Don't get it... don't get it.... don't get it
The honourable newspaper the New York Times the other day published an article that I found somewhat interesting.
The article (registratiation required) can be construed to help readers understand how Americans think about mobile phone use.
For those of my honoured readers not having or caring to get access to the NY Times website, I'll quote the parts of the article that I find especially amusing and telling.
The articles brings the idea that modern mobile phones aren't as good as old ones when it comes to reception. This is because of the internal antennas that a lot of mobile phones these days sport.
The first quote concerns what phones should be used for:
"Not only is reception a lot poorer, but the phones eat up battery life, so there's less talk time," said Michael King, a mobile data analyst with Gartner, a market research group. Games are nice, but "the majority of the time, we're talking on these things," Mr. King said. "If they can't do that well, what's the point really?"
Mobile phones these days have a lot of added features, and if users don't care about these, they wouldn't go out and buy a new phone. Yet, they do. Disregarding other uses than talking ignores the fact that sales volume is steadily high.
The article then goes on debating forth and back about external vs. internal antennas. The first tend to break off, while the other - so the article - gives worse reception. One network is quoted having this policy:
'Jim Jerace, a spokesman for Verizon, which has 30 million subscribers, said the company required makers of handsets for its network "to pass a certain level of performance before they are certified, and one requirement is they have an antenna that is capable of going up." '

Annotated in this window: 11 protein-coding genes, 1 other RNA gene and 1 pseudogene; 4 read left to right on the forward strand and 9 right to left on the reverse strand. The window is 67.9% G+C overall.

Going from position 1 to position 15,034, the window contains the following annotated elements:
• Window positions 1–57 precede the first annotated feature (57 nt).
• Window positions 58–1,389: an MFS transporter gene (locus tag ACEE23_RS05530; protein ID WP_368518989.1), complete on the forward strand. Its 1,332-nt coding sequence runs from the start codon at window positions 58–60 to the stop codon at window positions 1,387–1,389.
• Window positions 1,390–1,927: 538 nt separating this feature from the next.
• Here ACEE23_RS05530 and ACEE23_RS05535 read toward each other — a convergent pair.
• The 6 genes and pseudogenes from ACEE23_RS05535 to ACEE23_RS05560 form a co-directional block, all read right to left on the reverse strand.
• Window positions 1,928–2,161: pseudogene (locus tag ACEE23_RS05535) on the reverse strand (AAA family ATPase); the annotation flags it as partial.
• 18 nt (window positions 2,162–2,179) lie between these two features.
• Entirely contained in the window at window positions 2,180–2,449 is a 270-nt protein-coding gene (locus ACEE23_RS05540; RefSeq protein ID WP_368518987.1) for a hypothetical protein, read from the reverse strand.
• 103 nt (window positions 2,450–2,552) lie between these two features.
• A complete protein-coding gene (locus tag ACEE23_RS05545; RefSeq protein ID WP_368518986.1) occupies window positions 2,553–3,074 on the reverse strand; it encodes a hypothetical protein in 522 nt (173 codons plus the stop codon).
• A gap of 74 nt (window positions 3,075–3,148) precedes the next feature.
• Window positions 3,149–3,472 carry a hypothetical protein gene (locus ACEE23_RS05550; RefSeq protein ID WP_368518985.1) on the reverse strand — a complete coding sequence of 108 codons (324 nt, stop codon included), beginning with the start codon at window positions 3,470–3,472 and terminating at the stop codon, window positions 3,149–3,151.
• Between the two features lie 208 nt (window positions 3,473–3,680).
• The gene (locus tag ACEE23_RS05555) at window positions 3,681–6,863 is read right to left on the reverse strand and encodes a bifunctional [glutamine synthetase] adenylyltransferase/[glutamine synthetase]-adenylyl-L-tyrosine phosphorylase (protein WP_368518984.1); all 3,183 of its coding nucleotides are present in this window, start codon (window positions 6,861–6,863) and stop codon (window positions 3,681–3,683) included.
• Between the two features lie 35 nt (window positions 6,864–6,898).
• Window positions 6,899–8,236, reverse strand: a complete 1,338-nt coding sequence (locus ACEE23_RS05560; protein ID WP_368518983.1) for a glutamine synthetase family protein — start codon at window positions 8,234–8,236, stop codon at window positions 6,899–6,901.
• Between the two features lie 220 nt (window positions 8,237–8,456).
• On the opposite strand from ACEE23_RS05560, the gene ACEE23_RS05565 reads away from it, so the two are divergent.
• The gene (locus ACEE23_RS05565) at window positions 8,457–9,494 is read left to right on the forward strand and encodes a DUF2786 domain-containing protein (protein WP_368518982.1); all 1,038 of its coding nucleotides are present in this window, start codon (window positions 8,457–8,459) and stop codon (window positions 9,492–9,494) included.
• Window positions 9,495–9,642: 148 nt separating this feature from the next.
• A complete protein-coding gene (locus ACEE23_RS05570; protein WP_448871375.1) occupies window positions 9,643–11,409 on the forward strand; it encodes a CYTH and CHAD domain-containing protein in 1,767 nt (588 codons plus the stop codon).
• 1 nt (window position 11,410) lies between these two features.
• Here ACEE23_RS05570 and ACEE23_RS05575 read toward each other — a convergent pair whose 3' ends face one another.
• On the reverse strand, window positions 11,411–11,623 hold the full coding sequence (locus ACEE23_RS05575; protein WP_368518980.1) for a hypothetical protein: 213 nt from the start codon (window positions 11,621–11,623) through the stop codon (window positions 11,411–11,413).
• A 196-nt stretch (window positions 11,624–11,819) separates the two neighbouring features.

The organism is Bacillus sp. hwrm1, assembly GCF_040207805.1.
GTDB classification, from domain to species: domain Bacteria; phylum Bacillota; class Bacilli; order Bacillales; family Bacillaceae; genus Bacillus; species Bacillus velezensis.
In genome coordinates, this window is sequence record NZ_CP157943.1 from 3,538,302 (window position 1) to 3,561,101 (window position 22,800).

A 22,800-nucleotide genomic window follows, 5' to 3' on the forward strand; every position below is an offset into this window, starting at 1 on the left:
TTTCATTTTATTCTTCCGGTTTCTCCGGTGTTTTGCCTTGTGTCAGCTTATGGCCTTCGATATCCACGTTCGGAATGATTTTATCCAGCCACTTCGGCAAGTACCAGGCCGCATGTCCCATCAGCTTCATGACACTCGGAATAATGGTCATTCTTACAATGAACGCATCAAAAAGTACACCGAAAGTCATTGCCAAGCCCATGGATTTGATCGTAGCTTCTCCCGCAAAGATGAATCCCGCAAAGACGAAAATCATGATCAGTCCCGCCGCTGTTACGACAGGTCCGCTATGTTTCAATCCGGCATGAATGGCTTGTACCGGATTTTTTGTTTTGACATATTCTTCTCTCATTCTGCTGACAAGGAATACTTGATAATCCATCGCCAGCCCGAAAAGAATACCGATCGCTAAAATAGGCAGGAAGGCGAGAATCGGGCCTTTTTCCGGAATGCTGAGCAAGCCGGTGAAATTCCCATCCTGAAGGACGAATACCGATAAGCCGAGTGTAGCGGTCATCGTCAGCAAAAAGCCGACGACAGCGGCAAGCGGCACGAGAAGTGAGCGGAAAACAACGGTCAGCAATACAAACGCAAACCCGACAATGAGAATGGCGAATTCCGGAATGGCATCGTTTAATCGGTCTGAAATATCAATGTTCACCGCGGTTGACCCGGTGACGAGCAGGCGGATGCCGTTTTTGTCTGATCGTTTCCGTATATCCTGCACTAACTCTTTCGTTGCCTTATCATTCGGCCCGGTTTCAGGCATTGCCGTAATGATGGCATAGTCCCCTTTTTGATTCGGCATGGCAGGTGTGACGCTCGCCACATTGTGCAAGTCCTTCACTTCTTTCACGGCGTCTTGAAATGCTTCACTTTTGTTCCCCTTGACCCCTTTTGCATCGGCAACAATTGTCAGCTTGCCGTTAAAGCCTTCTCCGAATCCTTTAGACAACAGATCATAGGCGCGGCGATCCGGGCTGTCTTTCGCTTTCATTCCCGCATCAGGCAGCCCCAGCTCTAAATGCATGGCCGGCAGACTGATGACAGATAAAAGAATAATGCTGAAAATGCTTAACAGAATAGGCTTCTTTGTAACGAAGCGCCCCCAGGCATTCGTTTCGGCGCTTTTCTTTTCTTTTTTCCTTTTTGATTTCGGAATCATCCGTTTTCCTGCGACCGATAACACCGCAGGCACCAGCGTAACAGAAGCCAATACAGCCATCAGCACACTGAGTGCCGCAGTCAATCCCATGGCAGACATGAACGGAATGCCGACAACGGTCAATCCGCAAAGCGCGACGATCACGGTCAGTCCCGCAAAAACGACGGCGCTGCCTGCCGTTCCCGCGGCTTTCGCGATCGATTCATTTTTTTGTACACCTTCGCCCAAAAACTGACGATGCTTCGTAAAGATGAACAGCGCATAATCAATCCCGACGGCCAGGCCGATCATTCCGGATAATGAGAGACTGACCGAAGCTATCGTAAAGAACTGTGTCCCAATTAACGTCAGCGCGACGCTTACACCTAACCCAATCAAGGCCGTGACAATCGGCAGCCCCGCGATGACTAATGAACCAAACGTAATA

This is indeed interesting. Why is this important to Verizon?
Is it because they want the user to have the best reception at all times and think that a pull-out antenna helps with this? If so, why does the network not improve on its own network instead of demanding pull-out antennas? When reading the above statement, one thinks that it is what is best for Verizon, not its customers, that get approved by the company. May I suggest that they put the customer first and design their network around the user instead of designing the user around their network.
This argument is also based on the assumption that external antennas are better than internal. This article is the first that I see stating this. Whether the above is true or not, I altogether think the article shows some interesting thoughts about mobile phone use.
The author works for a mobile phone company making phones with internal antennas. The views expressed here are his own and not necessarily those of the company in which he is employed.
by Christian - Thursday March 13, 2003 @ 09:14 PM
"Also, users must be standing on a hill wearing a dress and a fake beard when using their phone", AKA the not-invented-here syndrome.